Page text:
Stock Quotes in this Article: BLL, ED, LTD

BALTIMORE (Stockpickr) -- The dividend payment boosts are back! All told, the last week was the biggest week for dividend increases in 2011. While that’s not saying much given that it’s only the first week of February, last week was also a bigger week for increases than any week in 2010.

In all, 43 stocks announced last week that they’d be increasing their dividend payouts to shareholders. That's a significant indicator of the sentiment in corporate boardrooms right now.

History shows that when dividends rise, investors should pay attention. Over the last 36 years, dividend stocks outperformed the rest of the S&P 500 by 2.5% annually, and they outperformed nonpayers by nearly 8% every year, all while paying out cash to their shareholders, according to a study from NDR.


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    Right now, companies that are willing to part with cash in arguably tough times are worth a second look. And while companies that pay dividends are great, the companies that increase those dividend payouts over time are even better.

    Each week, we take a look at companies that are actively increasing their dividend payouts to shareholders. Without further ado, here’s a look at this week’s dividend stocks.


    As the world’s largest soda can maker, Ball (BLL) is a perfect example of a relatively boring company that’s anything but boring to investors. In the last year, shares of Ball have rallied close to 50% on the heels of strong fundamental improvements. Now, with a 40% dividend increase in play, the company is re-emerging on many investors’ radar as a recession-resistant diversification play.

    Ball's financial performance comes as a result of the company’s sheer dominance over the rest of the industry. Ball controls around 40% of the beverage can industry, supplying the nation’s largest soft drink and beer makers with cans that ultimately reach consumers. Even though Ball’s use of aluminum would normally leave a firm beholden to commodity prices, the company’s long-term contracts and use of hedging essentially negates price swings in its inputs. That’s an especially crucial feature given the increased volatility in the commodity markets.

    With a product with stable demand and a customer base that includes some of the world’s biggest firms, this stock should have no problem maintaining its shareholder payouts in the future. That’s music to the ears of major investors like the ">Vanguard Materials Index Fund (VMIAX), which owns a large stake in the company.

    Limited Brands

    Specialty retailer Limited Brands (LTD) was one of the
    biggest percentage movers on the NYSE on Thursday, following a 7.4% guidance-induced gap-up. That rally comes behind the company’s 33% dividend hike, a move that brings its quarterly payout to shareholders to 20 cents per share -- a 2.5% yield at current levels.

    Limited Brands owns a portfolio of the world’s leading intimate apparel and personal care brands, including Victoria’s Secret and Bath & Body Works. That business positioning makes Limited an exceptional way to play the rising tide of consumer sentiment; because the vast majority of Limited’s offerings are discretionary, the firm should be even more impacted by an uptick in spending than other retailers.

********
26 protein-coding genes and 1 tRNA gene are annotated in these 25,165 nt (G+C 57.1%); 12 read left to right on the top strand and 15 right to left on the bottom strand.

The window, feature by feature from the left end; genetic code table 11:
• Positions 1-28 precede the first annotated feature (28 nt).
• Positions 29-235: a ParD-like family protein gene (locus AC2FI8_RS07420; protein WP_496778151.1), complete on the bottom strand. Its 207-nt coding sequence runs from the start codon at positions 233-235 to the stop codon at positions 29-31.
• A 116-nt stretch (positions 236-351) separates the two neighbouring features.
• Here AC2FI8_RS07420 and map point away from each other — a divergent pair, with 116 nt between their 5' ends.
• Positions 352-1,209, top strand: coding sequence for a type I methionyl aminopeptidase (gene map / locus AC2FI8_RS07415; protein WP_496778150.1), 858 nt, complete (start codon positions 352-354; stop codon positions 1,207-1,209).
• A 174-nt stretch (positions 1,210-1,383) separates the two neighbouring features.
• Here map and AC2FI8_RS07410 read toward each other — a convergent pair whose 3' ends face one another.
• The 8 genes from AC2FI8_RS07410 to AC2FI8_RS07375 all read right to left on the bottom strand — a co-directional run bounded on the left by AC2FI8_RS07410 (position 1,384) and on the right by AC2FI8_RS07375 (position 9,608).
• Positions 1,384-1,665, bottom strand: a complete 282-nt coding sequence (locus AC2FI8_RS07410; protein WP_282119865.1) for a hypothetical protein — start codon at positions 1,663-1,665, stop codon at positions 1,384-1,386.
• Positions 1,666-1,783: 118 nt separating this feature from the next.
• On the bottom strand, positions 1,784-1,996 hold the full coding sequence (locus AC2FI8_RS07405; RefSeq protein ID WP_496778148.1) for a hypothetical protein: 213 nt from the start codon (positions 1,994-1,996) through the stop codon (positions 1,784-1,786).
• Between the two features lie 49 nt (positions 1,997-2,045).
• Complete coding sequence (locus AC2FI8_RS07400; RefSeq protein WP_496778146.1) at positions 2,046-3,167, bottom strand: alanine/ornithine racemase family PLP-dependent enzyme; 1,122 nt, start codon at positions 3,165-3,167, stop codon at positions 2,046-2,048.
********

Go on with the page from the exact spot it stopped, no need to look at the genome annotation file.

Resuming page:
While competition continues to be fierce in the specialty retail space, Limited’s strong brand recognition (and the paring down of less profitable divisions, including its namesake Limited Stores) should do well to spur sales growth.

    Consolidated Edison

    Even though Consolidated Edison (ED) is a slightly less exciting growth story, this utility still provides an attractive income story for dividend investors seeking a big yield from a financially sound stock. Con Ed’s most recent dividend hike may have only rang in at 0.8%, but that half-cent per share increase (to 60 cents per share) brings its total yield to 4.81% at current price levels.

    Of course, small, consistent dividend increases are nothing new to Con Ed – the company’s been raising its payouts to shareholders each year for more than three decades. With a geographic footprint that covers some of the most populated areas in the Northeast and Mid-Atlantic (including New York City), Con Ed doesn’t face the challenges of decreasing demand seen at more rural utilities. While regulatory challenges will continue to be a black cloud over the company, they’re ultimately a very minor risk in the current environment.

    Meanwhile, consistent, predictable earnings are a hallmark of Con Ed that will continue to keep investors like the Franklin Utilities Fund (FRUSX) happy.

    With an A- buy rating from TheStreet Ratings, it's one of the top-rated multi-utilities stocks.

    For the rest of this week’s dividend stocks, check out the Dividend Stocks for the Week portfolio on Stockpickr.

    And if you haven't already done so, join Stockpickr today to create your own dividend portfolio.

    -- Written by Jonas Elmerraji in Baltimore.


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    At the time of publication, Elmerraji had no positions in stocks mentioned.

    Jonas Elmerraji, based out of Baltimore, is the editor and portfolio manager of the Rhino Stock Report, a free investment advisory that returned 15% in 2008. He is a contributor to numerous financial outlets, including Forbes and Investopedia, and has been featured in Investor's Business Daily, in Consumer's Digest and on